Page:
the lower end of the island, known long to be the extrenal gate of the city, and the establishment by the enemy, without the knowledge of the military authorities, of powerful land batteries on Folly Island, screened and concealed, until fully prepared to open upon us with all the effect of surprise, by the woods which had been allowed to remain unfilled on that island. That these, and not the want of men, were the true causes of the possession effected by the enemy, is shown by their inability to improve their success by the capture of Forts Wagner and Gregg.
It is no please for me to refer to these causes of disaster, but, under the implication of your letter, I could not says less. You can scarcely have greater anxiety yourself for the successful defense of Charleston than is felt by me. I would gladly send further re-enforcements if in my power, and I appreciate the natural desire felt by yourself and your fellow-citizens for the presence of General Jenkins' brigade. With the exception of about 2,000 men permanently retained for the defense of the forts on both sides of the James, that gallant brigade constitutes our sole resource for the defense of the extended line from Fredericksburg to North Carolina. How is it possible to dispense with them, even at the urgent call you make?
I regret to see, in connection with this call, the implication in your letter, that South Carolina is now allowed to "have some of here own veteran troops, have been fighting so long outside of her borders, to strike a blow for their own homes upon their own native soil."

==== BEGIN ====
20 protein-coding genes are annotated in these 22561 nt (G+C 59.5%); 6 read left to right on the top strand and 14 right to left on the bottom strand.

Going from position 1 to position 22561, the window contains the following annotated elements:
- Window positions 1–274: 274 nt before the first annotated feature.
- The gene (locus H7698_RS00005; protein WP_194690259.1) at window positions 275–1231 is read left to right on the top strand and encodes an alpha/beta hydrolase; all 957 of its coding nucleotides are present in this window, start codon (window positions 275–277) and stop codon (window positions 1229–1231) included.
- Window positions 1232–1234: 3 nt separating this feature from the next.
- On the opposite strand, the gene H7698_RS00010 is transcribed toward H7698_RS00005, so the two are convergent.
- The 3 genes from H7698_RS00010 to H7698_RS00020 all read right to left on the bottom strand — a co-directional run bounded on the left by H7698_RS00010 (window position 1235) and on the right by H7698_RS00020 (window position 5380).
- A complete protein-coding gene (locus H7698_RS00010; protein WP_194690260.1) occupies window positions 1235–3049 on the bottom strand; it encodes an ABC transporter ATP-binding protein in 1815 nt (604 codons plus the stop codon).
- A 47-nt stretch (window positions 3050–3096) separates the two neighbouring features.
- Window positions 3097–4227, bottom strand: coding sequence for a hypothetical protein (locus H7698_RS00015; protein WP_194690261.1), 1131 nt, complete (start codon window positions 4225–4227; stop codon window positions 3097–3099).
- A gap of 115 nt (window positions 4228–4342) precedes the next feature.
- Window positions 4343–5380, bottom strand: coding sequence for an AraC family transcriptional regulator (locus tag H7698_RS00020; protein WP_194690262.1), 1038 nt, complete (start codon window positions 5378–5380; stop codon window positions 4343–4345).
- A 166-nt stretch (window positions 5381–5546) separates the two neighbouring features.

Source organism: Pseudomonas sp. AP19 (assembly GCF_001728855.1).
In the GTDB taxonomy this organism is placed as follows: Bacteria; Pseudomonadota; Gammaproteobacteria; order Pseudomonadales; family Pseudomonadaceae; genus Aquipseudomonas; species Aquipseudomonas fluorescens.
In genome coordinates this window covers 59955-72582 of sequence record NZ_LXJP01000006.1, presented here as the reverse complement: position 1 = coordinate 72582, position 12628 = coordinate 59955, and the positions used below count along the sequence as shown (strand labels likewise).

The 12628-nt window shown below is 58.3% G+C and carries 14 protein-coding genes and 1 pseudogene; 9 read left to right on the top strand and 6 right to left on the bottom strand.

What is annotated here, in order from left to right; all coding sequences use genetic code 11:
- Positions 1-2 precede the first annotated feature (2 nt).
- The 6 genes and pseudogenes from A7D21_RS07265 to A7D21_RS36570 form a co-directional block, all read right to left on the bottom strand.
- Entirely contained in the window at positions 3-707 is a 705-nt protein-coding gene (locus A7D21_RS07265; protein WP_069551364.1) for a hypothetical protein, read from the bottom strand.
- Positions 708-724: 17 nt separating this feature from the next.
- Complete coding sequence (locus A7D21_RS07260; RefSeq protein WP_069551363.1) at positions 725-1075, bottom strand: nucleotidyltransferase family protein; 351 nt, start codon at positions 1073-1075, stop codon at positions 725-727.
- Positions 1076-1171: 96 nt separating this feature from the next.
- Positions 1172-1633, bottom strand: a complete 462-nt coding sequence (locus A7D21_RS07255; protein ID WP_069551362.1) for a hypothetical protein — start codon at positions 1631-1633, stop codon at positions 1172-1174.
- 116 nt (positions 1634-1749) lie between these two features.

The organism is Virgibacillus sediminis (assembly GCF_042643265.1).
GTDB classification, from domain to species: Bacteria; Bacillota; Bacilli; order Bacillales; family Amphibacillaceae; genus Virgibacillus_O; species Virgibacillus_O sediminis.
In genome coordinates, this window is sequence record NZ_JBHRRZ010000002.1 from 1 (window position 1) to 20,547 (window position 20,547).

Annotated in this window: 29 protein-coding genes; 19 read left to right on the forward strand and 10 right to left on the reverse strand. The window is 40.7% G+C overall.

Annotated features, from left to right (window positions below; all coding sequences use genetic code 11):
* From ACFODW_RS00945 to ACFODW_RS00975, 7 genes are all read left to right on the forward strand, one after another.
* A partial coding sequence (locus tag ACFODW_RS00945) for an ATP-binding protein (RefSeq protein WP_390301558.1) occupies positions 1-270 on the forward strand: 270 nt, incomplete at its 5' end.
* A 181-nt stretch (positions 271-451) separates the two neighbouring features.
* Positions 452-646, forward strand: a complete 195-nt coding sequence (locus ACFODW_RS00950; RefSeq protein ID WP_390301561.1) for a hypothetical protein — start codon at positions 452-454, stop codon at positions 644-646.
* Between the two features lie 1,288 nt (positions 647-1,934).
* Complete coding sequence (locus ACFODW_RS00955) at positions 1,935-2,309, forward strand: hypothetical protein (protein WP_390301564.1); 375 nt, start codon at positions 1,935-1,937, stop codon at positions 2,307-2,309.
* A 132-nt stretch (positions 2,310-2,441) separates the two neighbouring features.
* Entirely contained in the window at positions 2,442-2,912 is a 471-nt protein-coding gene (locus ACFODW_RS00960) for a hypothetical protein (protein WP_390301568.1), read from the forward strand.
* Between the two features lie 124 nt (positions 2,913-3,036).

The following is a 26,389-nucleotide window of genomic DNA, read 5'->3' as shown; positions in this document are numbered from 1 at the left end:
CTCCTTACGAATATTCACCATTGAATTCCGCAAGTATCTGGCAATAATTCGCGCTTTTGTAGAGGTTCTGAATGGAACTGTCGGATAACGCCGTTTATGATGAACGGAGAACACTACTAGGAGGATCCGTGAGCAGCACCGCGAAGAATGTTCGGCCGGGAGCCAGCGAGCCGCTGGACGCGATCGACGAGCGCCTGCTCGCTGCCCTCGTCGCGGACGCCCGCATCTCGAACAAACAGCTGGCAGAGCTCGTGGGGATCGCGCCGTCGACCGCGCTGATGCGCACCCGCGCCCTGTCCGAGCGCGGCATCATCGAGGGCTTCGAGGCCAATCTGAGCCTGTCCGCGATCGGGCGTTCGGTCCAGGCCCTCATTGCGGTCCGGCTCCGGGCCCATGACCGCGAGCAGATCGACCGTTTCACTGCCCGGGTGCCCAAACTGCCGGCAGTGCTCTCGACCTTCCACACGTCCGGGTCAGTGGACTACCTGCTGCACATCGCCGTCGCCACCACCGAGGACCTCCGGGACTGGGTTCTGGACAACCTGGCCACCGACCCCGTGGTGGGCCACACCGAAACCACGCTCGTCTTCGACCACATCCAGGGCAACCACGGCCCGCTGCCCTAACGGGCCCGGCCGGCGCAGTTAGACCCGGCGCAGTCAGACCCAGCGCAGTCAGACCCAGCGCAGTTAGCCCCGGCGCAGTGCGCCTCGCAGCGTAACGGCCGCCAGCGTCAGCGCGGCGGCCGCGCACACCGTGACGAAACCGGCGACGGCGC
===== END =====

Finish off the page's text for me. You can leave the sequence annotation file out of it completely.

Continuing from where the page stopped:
In conformity with your own wish, expressed some time since, a brigade has bene returned to the Department of South Carolina, troops (General Evans') whom, it is believed, may justly claim to be characterized as veteran troops that have fought outside of South Carolina. You should recollect, too, that if the exigencies of the service retain a portion of the Carolina troops on other fields, where they have won honor for themselves and their State, there are to be found at this time, in at least equal proportion, gallant contributions from other States to her defense and protection.
In simple truth, we are doing and shall do all that the energy and resources of the Department can effect, without reference, further than strict military exigencies demand, to any State or local consideration, for the defeat of the insolent foe now threatening your city and State.
I rely, with entire confidence, for the just appreciation of the purposes and efforts of the Department on the patriotism, liberality, and justice of yourself and your fellow-citizens.
Very truly, yours,
J. A. SEDDON,
Secretary of War.
CHARLESTON, S. C., August 21, 1863.
Major General W. H. C. WHITING,
Wilmington, N. C.:
I appeal to you not to keep from General Beauregard, in this hour of Charleston's sore trial, either of the Blakely guns. Let us have both. We need every heavy gun we can get. If Wilmington were pressed as Charleston is, the general would not hesitate to give you every assistance.
WM. PORCHER MILES.